In an emotionally charged meeting, a small gathering of Avon residents met at the Avon Fire station on the evening of Friday, Sept. 8 hoping to stop any potential sale of the Heritage Church of Avon. The church, located on Harbor Road in Avon, is owned by Bryan Gray Ministries according to Dare County tax records and is currently listed for sale for $1.2 million.
Although Dare County records list the building as dating from 1970, multiple people at the meeting were adamant that the 1970 date actually reflects a modern addition that was added to the original building. The original church building is believed to date from the late 1920s.
In an interview after the meeting, Karen Midgette told the story of how the church came to be built by her grandfather, Alvin Price.
Midgette said that Price was an alcoholic until he found God and was saved. “That’s when he started doing things for the church,” she recounted. “He gave the [Avon] property for the church, and…what happened, the people came together and built the church. Everybody just donated their time and whatever they could donate, and they built the church,” she said.
Although she does not have an exact date when her grandfather donated the property, she is confident it was in the 1920s.
The church was an Assembly of God congregation and remained part of the Assembly of God until about the year 2000, recalled Wayne Hooper, a local resident who spoke at the Sept. 8 meeting. That association with the Assembly of God ended when Bryan Gray became the pastor. Gray grew up in Avon and a number of people there have known him since he was a child.
Some people at the meeting described Gray as embracing Prosperity Gospel as a religious philosophy. Prosperity Gospel believes that, according to the Britannica website, “God wants believers to be richly blessed in this life and that physical well-being and material riches are always God’s will for the faithful. Illness and poverty are seen as curses.”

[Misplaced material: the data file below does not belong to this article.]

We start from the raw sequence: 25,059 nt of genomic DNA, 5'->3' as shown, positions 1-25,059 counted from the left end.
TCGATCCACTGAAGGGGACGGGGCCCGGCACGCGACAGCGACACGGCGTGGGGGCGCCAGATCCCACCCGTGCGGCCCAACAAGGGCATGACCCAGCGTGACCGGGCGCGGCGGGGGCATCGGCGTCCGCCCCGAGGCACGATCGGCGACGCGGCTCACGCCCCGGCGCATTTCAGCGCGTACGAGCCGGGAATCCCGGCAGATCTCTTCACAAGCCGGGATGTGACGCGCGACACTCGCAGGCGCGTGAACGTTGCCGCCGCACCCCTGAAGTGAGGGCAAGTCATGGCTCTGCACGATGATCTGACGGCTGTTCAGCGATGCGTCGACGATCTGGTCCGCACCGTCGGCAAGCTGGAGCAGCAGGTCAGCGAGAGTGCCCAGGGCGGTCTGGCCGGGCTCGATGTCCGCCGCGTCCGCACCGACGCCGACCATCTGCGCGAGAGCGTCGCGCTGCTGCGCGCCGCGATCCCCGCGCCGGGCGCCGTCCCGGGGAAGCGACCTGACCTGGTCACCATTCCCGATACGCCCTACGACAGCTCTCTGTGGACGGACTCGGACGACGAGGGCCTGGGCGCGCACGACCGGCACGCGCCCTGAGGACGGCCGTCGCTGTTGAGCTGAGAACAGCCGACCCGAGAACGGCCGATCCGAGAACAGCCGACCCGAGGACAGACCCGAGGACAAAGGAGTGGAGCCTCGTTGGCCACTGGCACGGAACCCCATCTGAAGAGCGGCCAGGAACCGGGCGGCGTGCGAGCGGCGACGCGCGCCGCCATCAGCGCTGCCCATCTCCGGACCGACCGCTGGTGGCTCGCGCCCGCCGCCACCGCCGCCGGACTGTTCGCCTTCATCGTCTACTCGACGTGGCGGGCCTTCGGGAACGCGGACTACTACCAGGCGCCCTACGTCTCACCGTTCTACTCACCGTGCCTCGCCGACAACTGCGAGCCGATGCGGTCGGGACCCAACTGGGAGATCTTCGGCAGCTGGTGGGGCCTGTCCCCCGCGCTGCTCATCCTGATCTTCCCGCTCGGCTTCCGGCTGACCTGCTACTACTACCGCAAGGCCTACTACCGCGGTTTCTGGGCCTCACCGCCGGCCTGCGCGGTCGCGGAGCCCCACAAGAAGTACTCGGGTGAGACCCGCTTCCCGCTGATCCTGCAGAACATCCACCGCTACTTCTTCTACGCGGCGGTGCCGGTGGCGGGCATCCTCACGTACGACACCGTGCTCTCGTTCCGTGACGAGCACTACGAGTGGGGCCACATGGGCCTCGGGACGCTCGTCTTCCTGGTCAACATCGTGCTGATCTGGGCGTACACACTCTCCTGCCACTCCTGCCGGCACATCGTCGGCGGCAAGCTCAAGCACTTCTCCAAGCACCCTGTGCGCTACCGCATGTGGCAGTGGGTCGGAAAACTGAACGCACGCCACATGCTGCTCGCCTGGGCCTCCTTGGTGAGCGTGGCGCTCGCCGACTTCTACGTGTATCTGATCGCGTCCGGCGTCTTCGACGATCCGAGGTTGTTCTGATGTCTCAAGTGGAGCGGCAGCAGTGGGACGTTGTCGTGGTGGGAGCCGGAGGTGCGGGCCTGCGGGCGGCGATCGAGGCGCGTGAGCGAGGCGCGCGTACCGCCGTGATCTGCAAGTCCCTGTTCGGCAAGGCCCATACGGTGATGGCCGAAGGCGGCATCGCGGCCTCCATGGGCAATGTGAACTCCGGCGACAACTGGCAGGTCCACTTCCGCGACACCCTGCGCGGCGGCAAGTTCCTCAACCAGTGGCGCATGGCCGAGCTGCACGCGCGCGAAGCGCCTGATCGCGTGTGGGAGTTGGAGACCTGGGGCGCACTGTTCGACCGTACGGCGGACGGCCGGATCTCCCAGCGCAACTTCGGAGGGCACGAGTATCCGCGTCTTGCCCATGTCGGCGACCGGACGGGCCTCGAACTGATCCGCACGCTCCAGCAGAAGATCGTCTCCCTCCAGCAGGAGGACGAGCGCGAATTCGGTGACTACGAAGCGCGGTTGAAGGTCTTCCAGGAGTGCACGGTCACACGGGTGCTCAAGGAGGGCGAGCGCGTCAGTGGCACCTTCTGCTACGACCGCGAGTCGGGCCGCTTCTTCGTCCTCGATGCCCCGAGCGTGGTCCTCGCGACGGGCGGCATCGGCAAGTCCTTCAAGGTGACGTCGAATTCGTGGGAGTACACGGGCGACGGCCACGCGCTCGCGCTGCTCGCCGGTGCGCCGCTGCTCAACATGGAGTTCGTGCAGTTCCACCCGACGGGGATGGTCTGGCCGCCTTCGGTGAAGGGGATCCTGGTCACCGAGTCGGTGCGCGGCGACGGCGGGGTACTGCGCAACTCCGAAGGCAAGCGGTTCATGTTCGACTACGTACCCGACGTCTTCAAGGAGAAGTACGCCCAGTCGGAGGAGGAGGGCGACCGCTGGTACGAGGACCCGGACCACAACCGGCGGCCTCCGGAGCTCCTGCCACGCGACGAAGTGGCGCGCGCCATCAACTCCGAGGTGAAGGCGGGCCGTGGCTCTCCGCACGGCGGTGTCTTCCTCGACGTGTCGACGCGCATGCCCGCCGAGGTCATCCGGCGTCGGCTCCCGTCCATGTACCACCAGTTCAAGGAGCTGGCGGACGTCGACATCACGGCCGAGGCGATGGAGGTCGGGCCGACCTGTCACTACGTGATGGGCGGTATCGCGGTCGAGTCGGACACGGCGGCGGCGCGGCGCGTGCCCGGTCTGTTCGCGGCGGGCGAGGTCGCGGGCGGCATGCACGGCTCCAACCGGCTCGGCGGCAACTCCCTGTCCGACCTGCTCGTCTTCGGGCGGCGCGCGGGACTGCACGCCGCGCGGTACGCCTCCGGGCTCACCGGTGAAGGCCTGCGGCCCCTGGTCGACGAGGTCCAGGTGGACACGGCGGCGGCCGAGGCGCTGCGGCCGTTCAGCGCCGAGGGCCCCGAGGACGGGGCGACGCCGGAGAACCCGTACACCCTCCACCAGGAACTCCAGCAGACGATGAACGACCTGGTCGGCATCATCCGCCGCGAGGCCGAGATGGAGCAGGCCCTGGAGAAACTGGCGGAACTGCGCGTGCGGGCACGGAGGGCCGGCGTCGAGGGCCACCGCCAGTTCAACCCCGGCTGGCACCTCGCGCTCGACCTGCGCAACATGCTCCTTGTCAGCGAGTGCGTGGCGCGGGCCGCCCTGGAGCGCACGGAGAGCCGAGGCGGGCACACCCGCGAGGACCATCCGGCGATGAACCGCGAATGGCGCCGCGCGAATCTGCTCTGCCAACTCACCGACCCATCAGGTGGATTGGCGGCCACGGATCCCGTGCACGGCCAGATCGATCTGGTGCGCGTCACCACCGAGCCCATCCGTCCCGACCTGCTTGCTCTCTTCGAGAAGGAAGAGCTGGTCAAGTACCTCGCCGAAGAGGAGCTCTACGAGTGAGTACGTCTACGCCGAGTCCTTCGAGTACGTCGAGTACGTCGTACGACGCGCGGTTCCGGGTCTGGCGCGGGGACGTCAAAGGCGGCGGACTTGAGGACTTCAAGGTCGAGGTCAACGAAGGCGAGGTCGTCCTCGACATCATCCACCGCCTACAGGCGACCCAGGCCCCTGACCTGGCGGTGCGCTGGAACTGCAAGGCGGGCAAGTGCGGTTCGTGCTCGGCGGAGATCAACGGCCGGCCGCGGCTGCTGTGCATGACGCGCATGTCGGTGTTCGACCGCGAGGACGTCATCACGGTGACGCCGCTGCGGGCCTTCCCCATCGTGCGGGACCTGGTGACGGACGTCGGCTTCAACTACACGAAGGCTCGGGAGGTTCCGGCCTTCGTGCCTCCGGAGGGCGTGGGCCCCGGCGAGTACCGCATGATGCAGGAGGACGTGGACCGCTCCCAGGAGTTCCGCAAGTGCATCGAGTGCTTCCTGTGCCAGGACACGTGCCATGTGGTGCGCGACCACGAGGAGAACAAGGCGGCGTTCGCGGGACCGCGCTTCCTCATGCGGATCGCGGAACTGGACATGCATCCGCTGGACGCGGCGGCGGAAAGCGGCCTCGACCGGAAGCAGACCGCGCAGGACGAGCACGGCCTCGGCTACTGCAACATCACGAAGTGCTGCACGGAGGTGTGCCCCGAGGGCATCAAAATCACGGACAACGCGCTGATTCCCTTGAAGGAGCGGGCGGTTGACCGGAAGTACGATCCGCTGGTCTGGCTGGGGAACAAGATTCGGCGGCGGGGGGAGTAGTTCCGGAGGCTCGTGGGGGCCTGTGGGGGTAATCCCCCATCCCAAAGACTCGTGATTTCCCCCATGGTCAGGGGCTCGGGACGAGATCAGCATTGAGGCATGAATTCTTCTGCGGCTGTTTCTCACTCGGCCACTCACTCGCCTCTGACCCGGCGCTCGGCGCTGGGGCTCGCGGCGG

“The Assemblies of God does not believe in that doctrine…They have position papers against it,” Hooper stated.
With Gray as pastor of the church, a vote of the governing board of the church pulled it out of the Assembly of God fold, voting 18-5 to become an independent church, Hooper told the assembly. His memory of the vote count was confirmed by other audience members.
“That was by the will of the people and that’s the way the bylaws were set up at that time,” Hooper said. “That part was legal. Whether it’s moral or not, that’s a different question.”
Avon residents at the fire station meeting said that over the next 20 years, the congregation shrank significantly, with no services being held since sometime in 2021.
The details of how Bryan Gray Ministries became the owner of the church and property are not certain. But there is a Dare County land transfer document dated Dec. 15, 2021, giving Bryan Gray Ministries ownership of the church. The transfer type is listed as a gift.
There was, among the people who at one time attended the church, a palpable sense of betrayal and grief at the Sept. 8 meeting.
Midgette’s sister, Amy Scarborough, broke down in tears as she recounted the memories of her time in the church. She began talking about the piano as part of the service.
Gray “stopped that,” she said.” He gave it away. The pews in the church he gave away. My grandfather, who helped start the church, had a plaque on the wall. He took that down.”
Scarborough was not the only person to cry when recounting what has happened to the church. After her son Maurice died while serving in the Navy in 2009, Sandy Quidley noted, “This was where I buried my son, in that church.”
At this point, it is unclear what the next steps are the Avon residents will take. A committee was formed at the meeting. One of the possible outcomes of that, based on what was discussed, is the possibility of retaining legal counsel.
Bryan Gray did not respond when contacted for comment on the story.